Weber County loses bid to remove a judge for calling an attorney a ‘liar’

Attorney Chris Allred listens during the first of what could be many Ogden Trece gang injunction hearings in the Utah Supreme Court in Salt Lake City Monday, Oct. 25, 2010. Weber County prosecutors have filed an injunction that moves Ogden Trece off the streets in Ogden by preventing members from associating with one another, an 11 p.m. curfew and other measures to shut down the gang. Lawyers for Ogden Treces are fighting the injunction because they say it is unconstitutional. (Erin Hooley/Standard-Examiner)

The Weber County attorney had accused a federal judge of calling him a liar, and asked that the judge be removed from handling a lawsuit over a now-defunct gang injunction.

That won’t happen, as another federal judge issued a ruling this week that will keep Clark Waddoups on the case.

Weber County Attorney Christopher Allred had asked that Waddoups, a U.S. district court judge, be sidelined, arguing in court papers that one of his recent ruling was a personal attack and showed a bias against him.

Waddoups was critical of Allred and the previous county attorney, Dee Smith, in an October order where he ruled the county violated the rights of two Ogden men who had been targeted by a controversial injunction that forbid Ogden Trece gang members from associating with each other in public.

In the ruling, Waddoups questioned Allred’s and Smith’s truthfulness when they asserted that county officials had kept no database of people they believed were gang members.

The judge wrote that a quick Google search brought up the county’s website where Weber County jail officials outlined how they kept a documented list of gang members, and also pointed to testimony in a separate case that led him to believe a Weber County database existed. He questioned in his ruling whether Allred was “attempting to deceive the court” and questioned the county attorney’s credibility.

But U.S. District Judge Ted Stewart decided that Waddoup’s ruling did not show “favoritism or antagonism,” which would require a recusal. He said that Allred was taking issue with the correctness of Waddoups’ ruling — which should be addressed in an appeal, not an attempt to take Waddoups off the case.

“In reaching the conclusions he did,” Stewart wrote, “Judge Waddoups was doing what judges do every day.”

In the county’s motion to disqualify Waddoups, Frank Mylar — the attorney representing Weber County — wrote that the federal judge’s ruling was an attempt to defame the elected county attorney, knowing his words would be picked up by reporters.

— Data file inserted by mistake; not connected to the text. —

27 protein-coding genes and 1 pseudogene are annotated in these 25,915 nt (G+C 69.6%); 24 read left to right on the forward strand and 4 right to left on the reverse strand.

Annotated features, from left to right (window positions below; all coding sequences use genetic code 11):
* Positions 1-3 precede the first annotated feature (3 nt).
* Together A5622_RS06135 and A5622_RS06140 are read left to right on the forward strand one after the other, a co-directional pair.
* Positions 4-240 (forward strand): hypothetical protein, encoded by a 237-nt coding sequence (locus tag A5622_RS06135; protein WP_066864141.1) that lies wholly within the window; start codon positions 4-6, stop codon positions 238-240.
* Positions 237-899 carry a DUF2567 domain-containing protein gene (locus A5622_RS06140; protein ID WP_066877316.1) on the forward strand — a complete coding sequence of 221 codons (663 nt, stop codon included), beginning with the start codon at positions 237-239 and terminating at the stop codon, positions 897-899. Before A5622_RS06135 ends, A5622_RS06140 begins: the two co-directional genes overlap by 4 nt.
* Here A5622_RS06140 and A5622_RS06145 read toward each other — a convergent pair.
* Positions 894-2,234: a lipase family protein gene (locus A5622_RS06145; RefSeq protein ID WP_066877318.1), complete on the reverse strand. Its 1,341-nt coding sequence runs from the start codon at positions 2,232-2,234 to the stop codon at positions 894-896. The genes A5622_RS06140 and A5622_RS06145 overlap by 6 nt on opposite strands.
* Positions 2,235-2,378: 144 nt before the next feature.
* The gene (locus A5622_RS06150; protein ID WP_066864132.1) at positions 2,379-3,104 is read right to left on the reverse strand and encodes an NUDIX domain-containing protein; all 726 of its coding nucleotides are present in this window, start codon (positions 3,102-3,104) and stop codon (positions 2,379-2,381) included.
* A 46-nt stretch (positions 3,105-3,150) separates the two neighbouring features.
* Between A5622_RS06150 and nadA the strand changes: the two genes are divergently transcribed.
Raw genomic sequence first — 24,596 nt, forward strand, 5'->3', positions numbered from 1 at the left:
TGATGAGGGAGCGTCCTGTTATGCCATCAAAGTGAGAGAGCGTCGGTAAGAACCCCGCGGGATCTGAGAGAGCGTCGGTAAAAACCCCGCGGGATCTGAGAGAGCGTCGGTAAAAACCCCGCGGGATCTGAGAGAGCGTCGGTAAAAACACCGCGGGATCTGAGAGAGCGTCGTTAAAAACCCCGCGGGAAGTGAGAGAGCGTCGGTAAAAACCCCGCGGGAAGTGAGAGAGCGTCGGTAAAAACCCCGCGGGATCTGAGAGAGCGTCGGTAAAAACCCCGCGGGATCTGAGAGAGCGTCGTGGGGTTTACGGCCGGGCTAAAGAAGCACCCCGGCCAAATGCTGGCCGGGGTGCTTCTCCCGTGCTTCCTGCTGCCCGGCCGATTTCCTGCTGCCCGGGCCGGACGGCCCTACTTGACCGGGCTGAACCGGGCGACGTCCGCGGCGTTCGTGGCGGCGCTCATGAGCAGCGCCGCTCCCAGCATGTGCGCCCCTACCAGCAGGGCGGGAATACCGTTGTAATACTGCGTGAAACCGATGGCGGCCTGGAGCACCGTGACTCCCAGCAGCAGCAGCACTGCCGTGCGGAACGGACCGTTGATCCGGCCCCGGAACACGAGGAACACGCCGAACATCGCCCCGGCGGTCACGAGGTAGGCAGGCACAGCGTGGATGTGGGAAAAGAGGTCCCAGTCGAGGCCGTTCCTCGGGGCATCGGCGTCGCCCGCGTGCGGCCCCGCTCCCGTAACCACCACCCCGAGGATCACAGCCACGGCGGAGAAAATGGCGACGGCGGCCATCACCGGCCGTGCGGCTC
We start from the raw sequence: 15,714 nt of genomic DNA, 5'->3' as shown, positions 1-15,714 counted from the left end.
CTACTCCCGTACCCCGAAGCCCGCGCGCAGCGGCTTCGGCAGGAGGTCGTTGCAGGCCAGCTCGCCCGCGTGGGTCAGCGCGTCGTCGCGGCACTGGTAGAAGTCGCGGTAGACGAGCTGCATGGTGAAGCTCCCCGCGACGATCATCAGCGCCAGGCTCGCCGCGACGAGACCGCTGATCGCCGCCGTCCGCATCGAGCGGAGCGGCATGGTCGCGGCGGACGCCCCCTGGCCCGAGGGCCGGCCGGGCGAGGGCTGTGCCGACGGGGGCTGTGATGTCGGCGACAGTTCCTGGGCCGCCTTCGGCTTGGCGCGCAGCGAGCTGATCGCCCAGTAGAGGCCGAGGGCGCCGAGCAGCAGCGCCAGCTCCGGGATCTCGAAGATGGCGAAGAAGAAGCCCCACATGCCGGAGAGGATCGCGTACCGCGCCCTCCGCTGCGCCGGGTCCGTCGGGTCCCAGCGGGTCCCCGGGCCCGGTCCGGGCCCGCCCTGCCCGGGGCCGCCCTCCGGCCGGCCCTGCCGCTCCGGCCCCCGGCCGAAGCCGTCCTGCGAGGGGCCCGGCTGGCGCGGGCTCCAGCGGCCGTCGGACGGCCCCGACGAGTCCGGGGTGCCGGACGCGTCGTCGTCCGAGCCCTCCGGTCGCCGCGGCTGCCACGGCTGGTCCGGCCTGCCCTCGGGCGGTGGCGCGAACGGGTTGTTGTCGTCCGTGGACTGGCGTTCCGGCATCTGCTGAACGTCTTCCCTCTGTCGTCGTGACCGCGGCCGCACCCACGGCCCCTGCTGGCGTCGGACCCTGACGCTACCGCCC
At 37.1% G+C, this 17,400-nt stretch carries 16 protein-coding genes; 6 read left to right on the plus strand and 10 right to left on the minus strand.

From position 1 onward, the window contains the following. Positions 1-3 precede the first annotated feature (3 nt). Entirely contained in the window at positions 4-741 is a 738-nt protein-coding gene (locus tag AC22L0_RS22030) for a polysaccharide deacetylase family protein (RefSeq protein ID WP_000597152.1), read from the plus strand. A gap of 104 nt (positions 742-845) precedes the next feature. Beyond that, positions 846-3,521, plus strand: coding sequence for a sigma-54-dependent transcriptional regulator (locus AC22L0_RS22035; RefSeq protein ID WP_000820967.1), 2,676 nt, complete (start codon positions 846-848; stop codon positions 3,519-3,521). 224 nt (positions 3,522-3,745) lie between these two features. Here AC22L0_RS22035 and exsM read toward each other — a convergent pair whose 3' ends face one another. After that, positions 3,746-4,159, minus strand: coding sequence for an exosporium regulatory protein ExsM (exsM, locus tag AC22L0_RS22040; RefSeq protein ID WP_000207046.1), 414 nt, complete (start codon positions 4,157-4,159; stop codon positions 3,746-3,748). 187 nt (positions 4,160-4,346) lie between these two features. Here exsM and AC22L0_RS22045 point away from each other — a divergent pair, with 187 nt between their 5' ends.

"Several media outlets have clearly understood that Judge Waddoups is calling the county attorney a liar," Mylar wrote.

But Stewart ruled that Weber County was overstating its case, and it was not a “fair or accurate reflection” of Waddoups’ ruling. He also noted that Waddoups offered Allred the chance to have an evidentiary hearing to clear up any misunderstanding — but the county has so far declined to take him up on the offer.

“Judge Waddoups made no finding that Mr. Allred or Mr. Smith lied or that they cannot be trusted,” Stewart wrote. “Instead, he pointed out evidence that he believed contradicted statements they had made, thereby creating a dispute of fact precluding summary judgment.”

The American Civil Liberties Union of Utah, who represents the two men who brought the lawsuit, opposed Weber County’s attempt to remove the judge from the case. The organization noted that Waddoups had at times made rulings that were favorable to Weber County, it wasn’t until after this latest ruling that the county gave any indication that it believed Waddoups was biased.

The case will now move forward, though a trial date has yet to be scheduled.

The lawsuit centers around the injunction that set rules for Ogden Trece gang members concerning who they could be seen with in public, set a curfew and restricted alcohol consumption, among other rules. It was thrown out in 2013 after the Utah Supreme Court found the county did not properly serve summons to members of the gang.

Leland McCubbin and Daniel Lucero sued after the injunction was thrown out.

Waddoups sided with the men in a recent ruling, finding that the injunction did not include any way for people to challenge the government’s assertions they were Ogden Trece gang members before they were subject to the restrictions.